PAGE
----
Math 2413 Calculus I Information
LSC-CyFair Math Department
Limits and continuity; the Fundamental Theorem of Calculus; definition of the derivative of a function and techniques of differentiation; applications of the derivative to maximizing or minimizing a function; the chain rule; mean value theorem, and rate of change problems; curve sketching; definite and indefinite integration of of algebraic, trigonometric and transcendental functions, with an application to the calculation of areas.
Course Learning Outcomes
The student will:
Develop solutions for tangent and area problems using the concepts of limits, derivatives, and integrals.
Draw graphs of algebraic and transcendental functions considering limits, continuity, and differentiability at a point.
Determine whether a function is continuous and/or differentiable at a point using limits.
Use differentiation rules to differentiate algebraic and transcendental functions.
Identify appropriate calculus concepts and techniques to provide mathematical models of real-world situations and determine solutions to applied problems.
Evaluate definite integrals using the Fundamental Theorem of Calculus.
Articulate the relationship between derivatives and integrals using the Fundamental Theorem of Calculus.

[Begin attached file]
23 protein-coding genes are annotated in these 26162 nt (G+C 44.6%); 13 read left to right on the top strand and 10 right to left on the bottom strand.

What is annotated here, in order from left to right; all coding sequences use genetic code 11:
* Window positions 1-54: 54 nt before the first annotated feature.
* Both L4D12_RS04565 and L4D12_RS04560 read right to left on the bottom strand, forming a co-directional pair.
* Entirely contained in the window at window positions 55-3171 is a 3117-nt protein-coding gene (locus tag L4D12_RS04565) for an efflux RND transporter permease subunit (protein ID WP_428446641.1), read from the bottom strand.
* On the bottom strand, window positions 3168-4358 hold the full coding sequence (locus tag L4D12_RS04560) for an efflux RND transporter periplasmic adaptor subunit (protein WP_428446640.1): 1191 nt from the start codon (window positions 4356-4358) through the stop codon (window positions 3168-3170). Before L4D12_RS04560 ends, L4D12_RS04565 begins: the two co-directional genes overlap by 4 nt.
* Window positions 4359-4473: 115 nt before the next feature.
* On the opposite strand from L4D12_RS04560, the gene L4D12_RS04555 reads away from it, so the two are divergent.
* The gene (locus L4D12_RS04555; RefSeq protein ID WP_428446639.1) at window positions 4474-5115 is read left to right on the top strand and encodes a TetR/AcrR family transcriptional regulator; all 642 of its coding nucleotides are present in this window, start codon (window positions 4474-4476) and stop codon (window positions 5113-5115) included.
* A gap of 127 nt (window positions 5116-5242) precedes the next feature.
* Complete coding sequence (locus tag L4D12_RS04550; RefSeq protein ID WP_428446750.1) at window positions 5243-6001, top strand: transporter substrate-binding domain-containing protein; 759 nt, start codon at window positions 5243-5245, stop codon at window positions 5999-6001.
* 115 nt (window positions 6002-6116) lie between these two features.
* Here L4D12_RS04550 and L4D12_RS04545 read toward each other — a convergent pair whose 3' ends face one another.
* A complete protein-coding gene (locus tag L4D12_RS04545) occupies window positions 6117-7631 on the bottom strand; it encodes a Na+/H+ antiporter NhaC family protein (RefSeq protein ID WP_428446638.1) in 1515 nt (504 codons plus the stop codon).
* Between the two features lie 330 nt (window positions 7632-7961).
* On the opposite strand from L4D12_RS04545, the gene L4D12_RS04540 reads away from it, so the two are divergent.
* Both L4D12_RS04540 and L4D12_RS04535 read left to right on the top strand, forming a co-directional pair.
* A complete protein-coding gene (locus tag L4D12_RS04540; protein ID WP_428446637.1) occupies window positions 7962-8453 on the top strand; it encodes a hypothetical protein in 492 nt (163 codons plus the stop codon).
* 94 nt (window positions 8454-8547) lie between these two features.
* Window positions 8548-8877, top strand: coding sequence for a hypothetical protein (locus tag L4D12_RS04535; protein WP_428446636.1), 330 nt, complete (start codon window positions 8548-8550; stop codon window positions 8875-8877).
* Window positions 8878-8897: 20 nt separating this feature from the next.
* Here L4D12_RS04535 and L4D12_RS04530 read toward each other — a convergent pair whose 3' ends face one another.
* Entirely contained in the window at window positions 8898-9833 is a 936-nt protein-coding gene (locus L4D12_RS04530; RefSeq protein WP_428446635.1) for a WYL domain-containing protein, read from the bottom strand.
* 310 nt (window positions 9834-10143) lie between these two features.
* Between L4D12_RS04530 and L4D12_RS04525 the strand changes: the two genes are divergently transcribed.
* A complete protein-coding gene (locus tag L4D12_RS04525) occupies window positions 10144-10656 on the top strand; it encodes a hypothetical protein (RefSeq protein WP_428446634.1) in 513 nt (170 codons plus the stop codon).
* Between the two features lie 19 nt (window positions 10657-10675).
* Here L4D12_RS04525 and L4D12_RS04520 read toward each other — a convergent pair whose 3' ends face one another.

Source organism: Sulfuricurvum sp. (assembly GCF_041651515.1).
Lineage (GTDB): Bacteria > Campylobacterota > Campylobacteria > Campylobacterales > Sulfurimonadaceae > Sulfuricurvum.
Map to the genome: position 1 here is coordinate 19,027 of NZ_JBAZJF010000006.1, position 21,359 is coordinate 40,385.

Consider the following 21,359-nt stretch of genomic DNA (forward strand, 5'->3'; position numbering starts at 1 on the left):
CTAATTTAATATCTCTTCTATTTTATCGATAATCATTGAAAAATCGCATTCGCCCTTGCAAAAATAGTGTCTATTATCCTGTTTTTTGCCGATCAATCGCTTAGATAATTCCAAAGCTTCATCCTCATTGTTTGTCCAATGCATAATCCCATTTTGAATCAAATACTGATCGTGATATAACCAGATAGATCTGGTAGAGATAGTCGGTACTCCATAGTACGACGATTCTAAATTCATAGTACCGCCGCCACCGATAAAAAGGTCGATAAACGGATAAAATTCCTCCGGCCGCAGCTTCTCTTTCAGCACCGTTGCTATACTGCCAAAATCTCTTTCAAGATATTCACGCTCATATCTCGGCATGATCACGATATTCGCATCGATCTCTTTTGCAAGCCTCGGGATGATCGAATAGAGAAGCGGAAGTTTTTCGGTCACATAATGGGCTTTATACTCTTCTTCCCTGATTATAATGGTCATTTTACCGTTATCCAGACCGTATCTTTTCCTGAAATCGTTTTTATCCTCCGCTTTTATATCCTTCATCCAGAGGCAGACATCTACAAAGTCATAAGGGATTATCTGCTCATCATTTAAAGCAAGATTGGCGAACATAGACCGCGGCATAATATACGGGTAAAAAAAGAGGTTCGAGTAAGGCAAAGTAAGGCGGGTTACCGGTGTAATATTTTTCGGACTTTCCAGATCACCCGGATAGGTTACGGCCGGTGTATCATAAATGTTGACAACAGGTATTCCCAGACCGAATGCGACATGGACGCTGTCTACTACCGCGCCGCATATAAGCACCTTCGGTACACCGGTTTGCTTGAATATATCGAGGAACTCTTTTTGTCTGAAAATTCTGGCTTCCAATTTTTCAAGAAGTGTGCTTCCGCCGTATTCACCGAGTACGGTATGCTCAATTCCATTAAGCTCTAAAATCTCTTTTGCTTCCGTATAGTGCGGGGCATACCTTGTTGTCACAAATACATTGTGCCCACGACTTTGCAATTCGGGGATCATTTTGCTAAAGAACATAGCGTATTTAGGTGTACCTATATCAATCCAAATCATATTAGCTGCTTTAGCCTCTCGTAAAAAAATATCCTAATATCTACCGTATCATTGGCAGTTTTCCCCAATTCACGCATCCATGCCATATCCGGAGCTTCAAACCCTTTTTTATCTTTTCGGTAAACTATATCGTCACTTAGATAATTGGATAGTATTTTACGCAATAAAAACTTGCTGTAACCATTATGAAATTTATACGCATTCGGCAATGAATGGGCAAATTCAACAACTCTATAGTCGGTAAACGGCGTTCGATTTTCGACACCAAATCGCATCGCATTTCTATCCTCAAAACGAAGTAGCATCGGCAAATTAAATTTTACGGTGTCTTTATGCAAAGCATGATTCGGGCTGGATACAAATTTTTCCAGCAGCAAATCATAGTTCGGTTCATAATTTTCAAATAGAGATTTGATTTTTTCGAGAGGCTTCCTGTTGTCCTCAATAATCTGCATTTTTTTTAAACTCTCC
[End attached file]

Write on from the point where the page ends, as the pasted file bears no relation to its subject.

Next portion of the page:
Use implicit differentiation to solve related rates problems.
Contact Hour Information
Credit Hours: 4
Lecture Hours: 3
Lab Hours: 2
External Hours: 0
Total Contact Hours: 80
MATH 2412 OR placement by testing;
ENGL 0305 or ENGL 0365 OR higher level course (ENGL 1301), OR placement by testing
Textbook:Willliam Briggs, Lyle Cochran, Bernard Gillett; Calculus for Scientists and Engineers, Early Transcendentals; Pearson, 2013
Required: Students must buy an access code to MyMathLab, an online course management system which includes a complete eBook; students will first need a Course ID provided by the instructor in order to register; online purchase of MyMathLab access at www.mymathlab.com; hard copies of access codes available with ISBN: 9780558357603
Hardbound text (optional), ISBN: 9780321785374
Hardbound text + free MyMathLab access + Student Edition of Maple Software, ISBN: 9781269374965
Calculators capable of symbolic manipulation will not be allowed on tests. Examples include, but are not limited to, TI 89, TI 92, and Nspire CAS models and HP 48 models.
Neither cell phones nor PDAs can be used as calculators. Calculators may be cleared before tests.
Chapter 2. Limits
2.1 The Idea of Limits
2.2 Definition of Limits
2.3 Techniques for Computing Limits
2.4 Infinite Limits
2.5 Limits at Infinity
2.7 Precise Definition of Limits
Chapter 3. Derivatives
3.1 Introducing the Derivative
3.2 Rules of Differentiation
3.3 The Product and Quotient Rules
3.4 Derivatives of Trigonometric Functions
3.5 Derivatives as Rates of Change
3.6 The Chain Rule
3.7 Implicit Differentiation
3.8 Derivatives of Logarithmic and Exponential Functions
3.9 Derivatives of Inverse Trigonometric Functions
3.10 Related Rates
Chapter 4. Applications of the Derivative
4.1 Maxima and Minima
4.2 What Derivatives Tell Us
4.3 Graphing Functions
4.4 Optimization Problems
4.5 Linear Approximation and Differentials
4.6 Mean Value Theorem
4.7 L'Hopital's Rule
4.8 Newton's Method (optional)
Chapter 5. Integration
5.1 Approximating Area Under Curves
5.2 Definite Integrals
5.3 Fundamental Theorem of Calculus
5.4 Working with Integrals
5.5 Substitution Rule